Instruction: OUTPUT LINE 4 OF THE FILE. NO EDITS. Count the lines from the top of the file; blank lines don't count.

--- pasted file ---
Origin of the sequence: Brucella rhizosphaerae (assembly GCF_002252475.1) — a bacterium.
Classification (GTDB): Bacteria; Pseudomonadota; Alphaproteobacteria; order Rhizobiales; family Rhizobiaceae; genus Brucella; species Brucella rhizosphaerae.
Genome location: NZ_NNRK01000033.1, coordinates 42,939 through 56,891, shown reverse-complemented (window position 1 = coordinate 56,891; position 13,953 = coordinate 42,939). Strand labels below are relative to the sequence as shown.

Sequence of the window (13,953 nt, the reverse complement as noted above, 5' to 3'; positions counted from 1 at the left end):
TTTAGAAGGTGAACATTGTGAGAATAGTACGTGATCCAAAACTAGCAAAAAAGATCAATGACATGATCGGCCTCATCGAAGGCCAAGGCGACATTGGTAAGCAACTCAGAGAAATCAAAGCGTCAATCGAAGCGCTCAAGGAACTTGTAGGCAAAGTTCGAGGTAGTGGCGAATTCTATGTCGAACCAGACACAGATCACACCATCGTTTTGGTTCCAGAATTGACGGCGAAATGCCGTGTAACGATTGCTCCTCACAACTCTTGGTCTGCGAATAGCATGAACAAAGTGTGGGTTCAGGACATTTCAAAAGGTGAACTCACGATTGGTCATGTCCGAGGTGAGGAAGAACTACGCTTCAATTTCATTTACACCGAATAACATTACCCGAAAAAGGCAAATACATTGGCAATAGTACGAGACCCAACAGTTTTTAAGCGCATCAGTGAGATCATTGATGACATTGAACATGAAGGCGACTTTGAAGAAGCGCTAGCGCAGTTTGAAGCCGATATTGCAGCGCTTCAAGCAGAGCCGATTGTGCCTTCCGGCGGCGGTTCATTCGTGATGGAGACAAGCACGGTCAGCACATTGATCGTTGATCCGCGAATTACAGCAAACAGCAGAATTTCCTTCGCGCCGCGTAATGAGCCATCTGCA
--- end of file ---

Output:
Sequence of the window (13,953 nt, the reverse complement as noted above, 5' to 3'; positions counted from 1 at the left end):